ANDI HORVATH
    As human beings we are online, sometimes we're offline, but you actually talk about us being ‘onlife’. Explain that to us.

    LUCIANO FLORIDI
    The truth is in many places, say Melbourne included, you never really go online and you never are entirely offline during the day. Of course, there are plenty of places in the world where people have never been on the internet and plenty of places where they are totally connected, checking their emails or WhatsApp, 24/7. But for most of us say in Oxford or in Melbourne, New York, Tokyo or Rio de Janeiro, what happens is that we are in that mixed space where you're connected, for example your mobile phone is sending your geographical location 24/7 and you're not really perceiving that. At the same time, you might be driving a car with a GPS telling you where to go and that's also an online experience.

    But at the same time, you're walking down the street, you are driving a car so that's also offline. So how do we square this?  Well by talking about this mixed space of ‘onlife’ where we are experiencing both things at the same time.

    ANDI HORVATH
    As my identity evolves in the digital world, I guess the issues of privacy become very pertinent today. Because my identity is not just my flesh but it's in fact - or what I say and my behaviour - but it's in fact my digital data, my medical data, my purchasing data. Is this why we need governance of the digital space?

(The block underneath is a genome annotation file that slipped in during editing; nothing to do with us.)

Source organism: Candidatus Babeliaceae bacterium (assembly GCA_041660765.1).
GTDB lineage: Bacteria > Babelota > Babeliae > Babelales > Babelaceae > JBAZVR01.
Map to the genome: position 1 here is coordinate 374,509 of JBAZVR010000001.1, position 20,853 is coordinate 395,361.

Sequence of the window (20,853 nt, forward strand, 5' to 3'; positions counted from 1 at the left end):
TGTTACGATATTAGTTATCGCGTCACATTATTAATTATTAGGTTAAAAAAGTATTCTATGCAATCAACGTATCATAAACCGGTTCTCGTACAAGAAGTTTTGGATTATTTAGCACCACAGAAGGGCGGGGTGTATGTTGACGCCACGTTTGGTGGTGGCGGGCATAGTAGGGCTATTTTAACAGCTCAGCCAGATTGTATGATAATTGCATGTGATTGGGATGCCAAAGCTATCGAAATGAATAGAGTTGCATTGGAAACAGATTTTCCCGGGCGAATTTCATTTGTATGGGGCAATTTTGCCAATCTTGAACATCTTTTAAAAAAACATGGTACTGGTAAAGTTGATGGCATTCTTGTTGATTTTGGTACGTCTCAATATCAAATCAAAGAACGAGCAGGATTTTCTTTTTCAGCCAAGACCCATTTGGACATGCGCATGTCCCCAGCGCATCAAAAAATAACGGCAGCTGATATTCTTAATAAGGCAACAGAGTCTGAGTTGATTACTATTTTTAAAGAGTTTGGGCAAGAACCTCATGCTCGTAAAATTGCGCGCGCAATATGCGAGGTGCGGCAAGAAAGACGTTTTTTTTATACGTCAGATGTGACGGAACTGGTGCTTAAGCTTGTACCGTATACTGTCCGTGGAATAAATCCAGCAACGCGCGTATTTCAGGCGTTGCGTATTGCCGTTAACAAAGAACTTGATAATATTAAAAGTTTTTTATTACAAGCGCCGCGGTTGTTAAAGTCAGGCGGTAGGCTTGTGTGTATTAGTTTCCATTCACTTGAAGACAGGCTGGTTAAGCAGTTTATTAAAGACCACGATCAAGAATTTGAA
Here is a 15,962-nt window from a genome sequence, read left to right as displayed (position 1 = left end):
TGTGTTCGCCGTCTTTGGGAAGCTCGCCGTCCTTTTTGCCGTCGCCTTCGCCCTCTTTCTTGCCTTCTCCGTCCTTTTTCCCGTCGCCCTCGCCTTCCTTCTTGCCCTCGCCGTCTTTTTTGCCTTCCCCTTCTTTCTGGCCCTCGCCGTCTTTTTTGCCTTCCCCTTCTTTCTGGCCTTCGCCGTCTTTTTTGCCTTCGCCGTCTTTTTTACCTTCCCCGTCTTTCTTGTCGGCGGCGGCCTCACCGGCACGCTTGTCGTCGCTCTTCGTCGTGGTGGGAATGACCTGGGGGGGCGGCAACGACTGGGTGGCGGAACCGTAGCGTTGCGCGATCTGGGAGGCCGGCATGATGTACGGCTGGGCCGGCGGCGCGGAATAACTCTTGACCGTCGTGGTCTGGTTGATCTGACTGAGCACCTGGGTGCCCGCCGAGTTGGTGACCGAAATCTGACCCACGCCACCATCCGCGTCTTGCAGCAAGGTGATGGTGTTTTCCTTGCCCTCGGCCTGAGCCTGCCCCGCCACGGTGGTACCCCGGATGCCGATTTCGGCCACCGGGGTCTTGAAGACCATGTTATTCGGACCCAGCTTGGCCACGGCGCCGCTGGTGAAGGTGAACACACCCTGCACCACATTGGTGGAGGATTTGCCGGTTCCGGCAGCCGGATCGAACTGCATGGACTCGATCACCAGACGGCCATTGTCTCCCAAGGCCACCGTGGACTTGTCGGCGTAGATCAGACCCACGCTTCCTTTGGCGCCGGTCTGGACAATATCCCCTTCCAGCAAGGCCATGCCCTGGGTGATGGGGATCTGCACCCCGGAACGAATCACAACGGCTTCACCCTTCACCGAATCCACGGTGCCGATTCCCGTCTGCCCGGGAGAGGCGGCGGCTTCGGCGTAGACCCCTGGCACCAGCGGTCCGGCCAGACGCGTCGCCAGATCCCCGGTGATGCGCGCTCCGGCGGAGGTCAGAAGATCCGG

LUCIANO FLORIDI
    I think so. Privacy has always been a big issue at any time in any corner of the world. But the digital has brought that to the forefront, has made it really salient, important, significant because of the amount of data we can collect, the processing power we have to transform those data into information about an individual, tailoring the information to that individual profiling. So, all of a sudden, it's a problem that touches me very closely. As you said, what exactly are we talking about when we're talking about privacy?  Well, let me simplify a lot by having two positions. One is more economy oriented, my data as in my car, my house, my shoes, I own them and I can do whatever I want, sell them or give them to someone for a little while and back again.

    The other one is more in terms of identity, my data as in my lungs, my liver, my eyes. They're mine as in they make me who I am, they are constituting of myself. Now we're moving increasingly towards a ‘my data’ in a constituting position, as my organs for example, and therefore the protection of privacy becomes the protection of myself.

    ANDI HORVATH
    I heard you say that there are more dead people online by 2050 than there will be alive then.

    LUCIANO FLORIDI
    Yes, so this is something that we tend to forget, but unfortunately we are mortal, and now that we live ‘onlife’ increasingly we spend an enormous amount of time online on social media. When people are no longer here, they pass away, their profiles remain behind, they are digital remains. Numbers and figures change depending on who is running them but maybe 2050 or 2060, but pretty soon we'll have more digital remains online than live profiles. What do we do with these digital remains?  What kind of culture are we developing?  We come from a long, long time, millennia of respect for human remains, of understanding what human being means also with the dead. We haven't quite caught up with the new challenges. This is something that we need to think about now because it's happening pretty quickly.